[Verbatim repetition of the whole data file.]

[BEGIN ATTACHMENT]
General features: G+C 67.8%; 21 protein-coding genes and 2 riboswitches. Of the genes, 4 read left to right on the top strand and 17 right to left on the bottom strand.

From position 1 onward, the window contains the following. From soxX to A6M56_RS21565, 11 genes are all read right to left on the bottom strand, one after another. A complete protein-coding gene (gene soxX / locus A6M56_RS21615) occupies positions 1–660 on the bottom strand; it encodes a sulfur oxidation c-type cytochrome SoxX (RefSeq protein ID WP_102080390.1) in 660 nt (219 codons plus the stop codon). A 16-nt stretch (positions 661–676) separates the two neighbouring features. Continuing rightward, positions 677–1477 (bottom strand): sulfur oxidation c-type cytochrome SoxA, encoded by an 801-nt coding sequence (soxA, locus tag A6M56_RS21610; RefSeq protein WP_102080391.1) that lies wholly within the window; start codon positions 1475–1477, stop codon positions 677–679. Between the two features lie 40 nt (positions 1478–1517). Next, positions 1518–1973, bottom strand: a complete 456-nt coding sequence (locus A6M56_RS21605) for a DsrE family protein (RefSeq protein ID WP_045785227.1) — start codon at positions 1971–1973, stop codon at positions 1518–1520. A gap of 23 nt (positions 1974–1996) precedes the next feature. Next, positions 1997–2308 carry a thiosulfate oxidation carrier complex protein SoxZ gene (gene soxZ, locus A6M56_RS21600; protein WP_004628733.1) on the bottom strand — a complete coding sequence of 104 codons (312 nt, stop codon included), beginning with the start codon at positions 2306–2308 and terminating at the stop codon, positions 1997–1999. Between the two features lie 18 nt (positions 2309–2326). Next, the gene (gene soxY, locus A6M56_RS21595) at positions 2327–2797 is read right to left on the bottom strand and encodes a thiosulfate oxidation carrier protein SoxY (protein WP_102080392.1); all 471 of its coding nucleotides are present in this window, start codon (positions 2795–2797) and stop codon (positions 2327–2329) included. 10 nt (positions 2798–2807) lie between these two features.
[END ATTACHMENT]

General features: G+C 67.8%; 21 protein-coding genes and 2 riboswitches. Of the genes, 4 read left to right on the top strand and 17 right to left on the bottom strand.

From position 1 onward, the window contains the following. From soxX to A6M56_RS21565, 11 genes are all read right to left on the bottom strand, one after another. A complete protein-coding gene (gene soxX / locus A6M56_RS21615) occupies positions 1–660 on the bottom strand; it encodes a sulfur oxidation c-type cytochrome SoxX (RefSeq protein ID WP_102080390.1) in 660 nt (219 codons plus the stop codon). A 16-nt stretch (positions 661–676) separates the two neighbouring features. Continuing rightward, positions 677–1477 (bottom strand): sulfur oxidation c-type cytochrome SoxA, encoded by an 801-nt coding sequence (soxA, locus tag A6M56_RS21610; RefSeq protein WP_102080391.1) that lies wholly within the window; start codon positions 1475–1477, stop codon positions 677–679. Between the two features lie 40 nt (positions 1478–1517). Next, positions 1518–1973, bottom strand: a complete 456-nt coding sequence (locus A6M56_RS21605) for a DsrE family protein (RefSeq protein ID WP_045785227.1) — start codon at positions 1971–1973, stop codon at positions 1518–1520. A gap of 23 nt (positions 1974–1996) precedes the next feature. Next, positions 1997–2308 carry a thiosulfate oxidation carrier complex protein SoxZ gene (gene soxZ, locus A6M56_RS21600; protein WP_004628733.1) on the bottom strand — a complete coding sequence of 104 codons (312 nt, stop codon included), beginning with the start codon at positions 2306–2308 and terminating at the stop codon, positions 1997–1999. Between the two features lie 18 nt (positions 2309–2326). Next, the gene (gene soxY, locus A6M56_RS21595) at positions 2327–2797 is read right to left on the bottom strand and encodes a thiosulfate oxidation carrier protein SoxY (protein WP_102080392.1); all 471 of its coding nucleotides are present in this window, start codon (positions 2795–2797) and stop codon (positions 2327–2329) included. 10 nt (positions 2798–2807) lie between these two features.